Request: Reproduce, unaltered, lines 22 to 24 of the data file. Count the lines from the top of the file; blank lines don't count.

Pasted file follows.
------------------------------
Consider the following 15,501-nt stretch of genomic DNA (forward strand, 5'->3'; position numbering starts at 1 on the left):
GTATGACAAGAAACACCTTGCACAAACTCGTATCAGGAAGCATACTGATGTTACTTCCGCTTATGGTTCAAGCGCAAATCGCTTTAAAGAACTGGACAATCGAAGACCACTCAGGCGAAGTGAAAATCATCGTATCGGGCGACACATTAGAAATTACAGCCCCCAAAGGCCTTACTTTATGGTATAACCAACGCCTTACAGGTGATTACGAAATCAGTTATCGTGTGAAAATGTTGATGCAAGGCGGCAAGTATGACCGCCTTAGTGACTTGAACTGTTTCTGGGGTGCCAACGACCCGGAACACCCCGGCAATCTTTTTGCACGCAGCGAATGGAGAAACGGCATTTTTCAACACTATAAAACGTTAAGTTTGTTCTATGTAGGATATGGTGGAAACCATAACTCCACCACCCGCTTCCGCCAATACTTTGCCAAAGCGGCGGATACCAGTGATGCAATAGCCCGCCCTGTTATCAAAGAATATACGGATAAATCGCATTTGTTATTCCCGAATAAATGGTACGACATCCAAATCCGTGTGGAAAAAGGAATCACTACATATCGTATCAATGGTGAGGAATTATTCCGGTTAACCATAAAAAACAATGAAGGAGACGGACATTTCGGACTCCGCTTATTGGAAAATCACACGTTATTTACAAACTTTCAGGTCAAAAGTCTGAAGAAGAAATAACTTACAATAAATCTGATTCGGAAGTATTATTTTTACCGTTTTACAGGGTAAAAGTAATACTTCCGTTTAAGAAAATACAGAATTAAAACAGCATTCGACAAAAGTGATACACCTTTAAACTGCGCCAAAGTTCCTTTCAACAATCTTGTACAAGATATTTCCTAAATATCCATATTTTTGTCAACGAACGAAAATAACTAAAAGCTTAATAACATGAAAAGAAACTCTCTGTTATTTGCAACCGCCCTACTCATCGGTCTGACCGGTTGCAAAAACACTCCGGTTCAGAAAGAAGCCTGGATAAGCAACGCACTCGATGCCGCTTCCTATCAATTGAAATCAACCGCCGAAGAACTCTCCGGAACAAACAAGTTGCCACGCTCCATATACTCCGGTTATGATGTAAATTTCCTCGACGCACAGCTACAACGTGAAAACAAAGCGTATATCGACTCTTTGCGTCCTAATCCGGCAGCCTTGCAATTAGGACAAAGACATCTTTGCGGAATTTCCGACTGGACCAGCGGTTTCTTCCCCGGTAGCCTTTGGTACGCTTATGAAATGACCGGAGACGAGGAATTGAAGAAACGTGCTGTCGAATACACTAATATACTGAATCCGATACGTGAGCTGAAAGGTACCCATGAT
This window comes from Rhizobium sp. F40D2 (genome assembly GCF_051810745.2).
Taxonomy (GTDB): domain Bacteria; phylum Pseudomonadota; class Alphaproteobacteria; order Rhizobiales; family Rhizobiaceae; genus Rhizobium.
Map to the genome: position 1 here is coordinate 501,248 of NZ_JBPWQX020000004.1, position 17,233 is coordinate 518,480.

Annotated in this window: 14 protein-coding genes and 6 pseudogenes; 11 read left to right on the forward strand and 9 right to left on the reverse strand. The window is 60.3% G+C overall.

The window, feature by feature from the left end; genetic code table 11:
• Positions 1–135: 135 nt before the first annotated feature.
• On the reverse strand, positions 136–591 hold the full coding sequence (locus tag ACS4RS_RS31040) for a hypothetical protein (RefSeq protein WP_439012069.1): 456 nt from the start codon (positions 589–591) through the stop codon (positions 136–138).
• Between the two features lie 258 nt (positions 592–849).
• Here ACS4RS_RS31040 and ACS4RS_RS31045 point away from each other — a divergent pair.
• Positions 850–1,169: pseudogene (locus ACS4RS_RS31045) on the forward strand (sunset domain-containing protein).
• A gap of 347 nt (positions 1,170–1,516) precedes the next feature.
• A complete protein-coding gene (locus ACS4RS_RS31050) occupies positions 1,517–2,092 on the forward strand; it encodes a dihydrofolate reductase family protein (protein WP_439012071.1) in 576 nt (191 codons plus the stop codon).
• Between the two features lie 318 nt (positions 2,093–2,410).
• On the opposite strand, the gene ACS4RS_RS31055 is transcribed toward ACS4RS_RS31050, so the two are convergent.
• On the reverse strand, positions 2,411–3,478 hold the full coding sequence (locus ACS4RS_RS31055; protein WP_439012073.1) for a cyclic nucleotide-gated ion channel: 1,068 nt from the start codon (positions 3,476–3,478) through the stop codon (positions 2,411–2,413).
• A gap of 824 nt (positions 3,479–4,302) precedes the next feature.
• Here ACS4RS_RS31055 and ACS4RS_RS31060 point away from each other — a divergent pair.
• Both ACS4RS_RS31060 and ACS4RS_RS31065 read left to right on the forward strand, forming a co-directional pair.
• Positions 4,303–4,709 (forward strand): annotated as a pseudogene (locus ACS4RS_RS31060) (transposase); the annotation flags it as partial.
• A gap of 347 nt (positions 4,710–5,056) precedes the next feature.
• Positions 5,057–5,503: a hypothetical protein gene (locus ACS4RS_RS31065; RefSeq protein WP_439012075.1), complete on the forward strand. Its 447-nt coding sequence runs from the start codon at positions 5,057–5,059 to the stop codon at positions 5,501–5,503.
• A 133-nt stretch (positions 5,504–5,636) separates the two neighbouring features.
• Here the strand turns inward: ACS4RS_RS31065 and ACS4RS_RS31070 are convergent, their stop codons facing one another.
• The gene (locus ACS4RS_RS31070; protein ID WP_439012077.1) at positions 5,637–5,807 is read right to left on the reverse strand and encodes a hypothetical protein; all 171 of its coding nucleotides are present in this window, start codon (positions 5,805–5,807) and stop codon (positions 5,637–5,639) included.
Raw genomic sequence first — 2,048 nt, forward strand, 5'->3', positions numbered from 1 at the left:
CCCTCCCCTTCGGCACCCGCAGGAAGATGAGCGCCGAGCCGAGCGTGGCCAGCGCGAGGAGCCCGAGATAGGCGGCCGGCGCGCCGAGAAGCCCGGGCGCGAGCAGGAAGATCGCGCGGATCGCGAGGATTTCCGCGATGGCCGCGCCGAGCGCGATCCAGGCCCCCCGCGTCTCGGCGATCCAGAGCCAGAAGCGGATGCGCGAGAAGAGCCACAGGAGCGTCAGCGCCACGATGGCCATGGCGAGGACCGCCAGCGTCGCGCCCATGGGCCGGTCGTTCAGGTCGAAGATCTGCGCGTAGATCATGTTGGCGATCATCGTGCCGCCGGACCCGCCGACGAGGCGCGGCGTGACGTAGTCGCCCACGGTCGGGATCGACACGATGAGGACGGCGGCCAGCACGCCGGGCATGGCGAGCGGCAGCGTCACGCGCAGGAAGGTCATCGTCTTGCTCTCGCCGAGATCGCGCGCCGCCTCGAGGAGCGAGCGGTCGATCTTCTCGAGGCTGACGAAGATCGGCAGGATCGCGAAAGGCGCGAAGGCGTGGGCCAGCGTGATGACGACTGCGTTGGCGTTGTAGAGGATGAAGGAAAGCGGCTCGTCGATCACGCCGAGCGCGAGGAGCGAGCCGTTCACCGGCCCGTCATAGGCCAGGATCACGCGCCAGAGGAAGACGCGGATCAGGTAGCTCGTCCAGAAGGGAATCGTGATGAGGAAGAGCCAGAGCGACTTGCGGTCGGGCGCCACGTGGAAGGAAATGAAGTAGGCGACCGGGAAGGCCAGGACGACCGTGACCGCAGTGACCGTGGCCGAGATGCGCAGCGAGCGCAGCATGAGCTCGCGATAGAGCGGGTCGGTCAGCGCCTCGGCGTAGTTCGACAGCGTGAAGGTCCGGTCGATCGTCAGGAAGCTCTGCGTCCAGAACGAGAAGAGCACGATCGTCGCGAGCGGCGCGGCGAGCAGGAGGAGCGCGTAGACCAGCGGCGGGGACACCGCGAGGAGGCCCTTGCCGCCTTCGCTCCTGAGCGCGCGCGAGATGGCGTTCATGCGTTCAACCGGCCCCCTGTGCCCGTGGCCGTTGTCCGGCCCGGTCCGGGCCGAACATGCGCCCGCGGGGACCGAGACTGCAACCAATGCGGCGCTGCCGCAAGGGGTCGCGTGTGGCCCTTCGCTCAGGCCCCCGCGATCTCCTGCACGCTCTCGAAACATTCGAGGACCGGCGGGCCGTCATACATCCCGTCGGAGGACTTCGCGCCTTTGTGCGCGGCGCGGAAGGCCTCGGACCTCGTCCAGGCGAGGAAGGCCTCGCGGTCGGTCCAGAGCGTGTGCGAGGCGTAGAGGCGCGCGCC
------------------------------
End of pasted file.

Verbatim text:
• A gap of 347 nt (positions 4,710–5,056) precedes the next feature.
• Positions 5,057–5,503: a hypothetical protein gene (locus ACS4RS_RS31065; RefSeq protein WP_439012075.1), complete on the forward strand. Its 447-nt coding sequence runs from the start codon at positions 5,057–5,059 to the stop codon at positions 5,501–5,503.
• A 133-nt stretch (positions 5,504–5,636) separates the two neighbouring features.